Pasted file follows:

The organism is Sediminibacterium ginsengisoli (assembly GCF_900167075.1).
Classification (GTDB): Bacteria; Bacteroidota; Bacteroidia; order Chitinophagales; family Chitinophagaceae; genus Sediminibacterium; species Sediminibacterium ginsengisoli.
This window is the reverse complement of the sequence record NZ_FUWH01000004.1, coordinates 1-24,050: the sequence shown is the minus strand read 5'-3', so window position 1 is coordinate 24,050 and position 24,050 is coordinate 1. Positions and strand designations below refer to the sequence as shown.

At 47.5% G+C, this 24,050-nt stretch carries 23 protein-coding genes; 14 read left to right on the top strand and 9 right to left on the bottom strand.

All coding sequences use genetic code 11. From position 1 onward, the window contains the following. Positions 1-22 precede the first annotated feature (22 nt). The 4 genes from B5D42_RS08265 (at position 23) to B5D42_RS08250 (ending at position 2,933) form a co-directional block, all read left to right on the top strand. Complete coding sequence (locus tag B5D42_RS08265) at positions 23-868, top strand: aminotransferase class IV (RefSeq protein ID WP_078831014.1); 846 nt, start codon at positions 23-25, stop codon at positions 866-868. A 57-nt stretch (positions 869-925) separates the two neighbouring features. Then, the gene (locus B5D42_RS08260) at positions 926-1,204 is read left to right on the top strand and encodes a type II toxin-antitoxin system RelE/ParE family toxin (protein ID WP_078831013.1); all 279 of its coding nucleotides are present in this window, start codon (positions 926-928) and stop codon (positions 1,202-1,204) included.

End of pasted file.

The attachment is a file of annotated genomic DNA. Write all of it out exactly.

The organism is Sediminibacterium ginsengisoli (assembly GCF_900167075.1).
Classification (GTDB): Bacteria; Bacteroidota; Bacteroidia; order Chitinophagales; family Chitinophagaceae; genus Sediminibacterium; species Sediminibacterium ginsengisoli.
This window is the reverse complement of the sequence record NZ_FUWH01000004.1, coordinates 1-24,050: the sequence shown is the minus strand read 5'-3', so window position 1 is coordinate 24,050 and position 24,050 is coordinate 1. Positions and strand designations below refer to the sequence as shown.

At 47.5% G+C, this 24,050-nt stretch carries 23 protein-coding genes; 14 read left to right on the top strand and 9 right to left on the bottom strand.

All coding sequences use genetic code 11. From position 1 onward, the window contains the following. Positions 1-22 precede the first annotated feature (22 nt). The 4 genes from B5D42_RS08265 (at position 23) to B5D42_RS08250 (ending at position 2,933) form a co-directional block, all read left to right on the top strand. Complete coding sequence (locus tag B5D42_RS08265) at positions 23-868, top strand: aminotransferase class IV (RefSeq protein ID WP_078831014.1); 846 nt, start codon at positions 23-25, stop codon at positions 866-868. A 57-nt stretch (positions 869-925) separates the two neighbouring features. Then, the gene (locus B5D42_RS08260) at positions 926-1,204 is read left to right on the top strand and encodes a type II toxin-antitoxin system RelE/ParE family toxin (protein ID WP_078831013.1); all 279 of its coding nucleotides are present in this window, start codon (positions 926-928) and stop codon (positions 1,202-1,204) included.